Recreational Diving

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About the photo (above):
Cindy LaRosa on the surface before diving the wooden tug Alice G in Little Tug Harbor, Tobermory, Ontario. This wreck lies in 15'-25' (5-8 m) of water in the Georgian Bay of Lake Huron. This was a Lake Erie Wreck Divers (LEWD) trip on September 14, 2002. Photo by Greg Ondus.

The vast majority of scuba diving involves what is termed "recreational diving." This is the most basic form of diving, and all divers are introduced and trained to this level. It involves a single tank of air (not oxygen as many erroneously state). One regulator is attached to the tank's valve. Two hoses are attached to this regulator. One leads to the diver's mouth for breathing, and the other is stowed for emergencies involving sharing air with another diver.

Most new divers are limited to depths of about 40-60 feet (12-18 m) for safety reasons. More advanced and experienced divers may regularly go to depths up to 100-130 feet (30-40 m), but this is considered the practical limit of recreational scuba diving. This is due to several factors.

  • First, the amount of available dive time on the bottom begins to decrease to just a few minutes beyond these depths. Staying longer would risk “the bends,” or decompression sickness. Bends are caused by nitrogen building up in the body's tissues due to the higher pressure of depth. The deeper a diver goes, the faster this critical amount of nitrogen builds up. The diver cannot then go straight to the surface but must instead go up in small timed steps before finally reaching the surface. This is called decompression, and it is considered an unsafe practice since any problem underwater does not allow immediately going to the surface.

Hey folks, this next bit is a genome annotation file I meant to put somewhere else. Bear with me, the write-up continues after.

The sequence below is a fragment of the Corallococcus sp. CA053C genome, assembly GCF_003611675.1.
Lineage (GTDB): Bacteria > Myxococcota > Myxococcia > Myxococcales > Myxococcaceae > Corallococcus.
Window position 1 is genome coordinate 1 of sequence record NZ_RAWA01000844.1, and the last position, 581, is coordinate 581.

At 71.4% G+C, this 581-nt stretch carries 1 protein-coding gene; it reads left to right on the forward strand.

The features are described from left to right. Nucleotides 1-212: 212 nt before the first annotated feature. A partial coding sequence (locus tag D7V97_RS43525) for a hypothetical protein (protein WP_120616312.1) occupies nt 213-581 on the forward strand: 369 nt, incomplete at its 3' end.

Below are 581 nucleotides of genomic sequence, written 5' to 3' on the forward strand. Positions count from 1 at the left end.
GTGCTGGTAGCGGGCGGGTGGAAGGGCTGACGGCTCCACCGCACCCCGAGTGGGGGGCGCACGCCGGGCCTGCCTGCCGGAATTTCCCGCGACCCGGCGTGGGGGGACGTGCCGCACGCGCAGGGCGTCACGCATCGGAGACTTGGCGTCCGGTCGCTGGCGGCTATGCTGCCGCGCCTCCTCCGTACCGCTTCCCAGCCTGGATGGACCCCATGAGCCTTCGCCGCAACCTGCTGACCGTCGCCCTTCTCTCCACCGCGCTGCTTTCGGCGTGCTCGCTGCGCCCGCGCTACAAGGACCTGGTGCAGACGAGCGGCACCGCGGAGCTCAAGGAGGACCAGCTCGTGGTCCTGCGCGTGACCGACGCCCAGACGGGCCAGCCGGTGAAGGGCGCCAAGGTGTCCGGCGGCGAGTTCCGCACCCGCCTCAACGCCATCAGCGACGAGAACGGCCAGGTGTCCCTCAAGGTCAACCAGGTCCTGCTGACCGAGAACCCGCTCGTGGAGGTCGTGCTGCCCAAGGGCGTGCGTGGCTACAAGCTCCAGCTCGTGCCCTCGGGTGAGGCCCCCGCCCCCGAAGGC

• Second, the amount of air held in the typical scuba tank starts to become too little beyond these depths. The regulator automatically compensates for the increased pressure of depth, and every 33 feet (10 m) of water increases the ambient pressure by one atmosphere. This means that at 33 feet, every breath is like taking two breaths on the surface. At 66 feet (20 m), it is like taking three breaths on the surface. By the time 130 feet (40 m) is reached, every breath is equivalent to taking five breaths on the surface. Obviously, this greatly increases the amount of air used, making the overall air supply available in the tank insufficient.

  • Third, beyond 100 feet (30 m) the nitrogen in the air starts to become narcotic. Jacques Cousteau called this “the rapture of the deep.” Nitrogen under pressure starts to cause the brain to become impaired and the diver to feel as if he/she were intoxicated. This greatly affects the ability of the diver to safely monitor the amount of air or bottom time remaining and to resolve unexpected difficulties like equipment failure or entanglements. Ultimately, divers at extreme depth under the influence of nitrogen narcosis have been known to just sit on the bottom unable to move or respond to any stimulus until they run out of air and drown. Narcosis can be made worse by cold, decreased visibility, and decreased light, all of which are found at greater depths.

Despite all of these dangers, the modern sport of diving is incredibly safe. The estimated rate of bends is roughly one in 5,000 dives — far more than most divers ever see in their lifetime of diving. Fatalities are very rare and are most common in very new (inexperienced) or very experienced (careless and/or overconfident) divers.

There are many wonders to behold at recreational depths, especially in terms of fish life, coral, and other beautiful sights, and many divers never find the need to explore beyond these limits.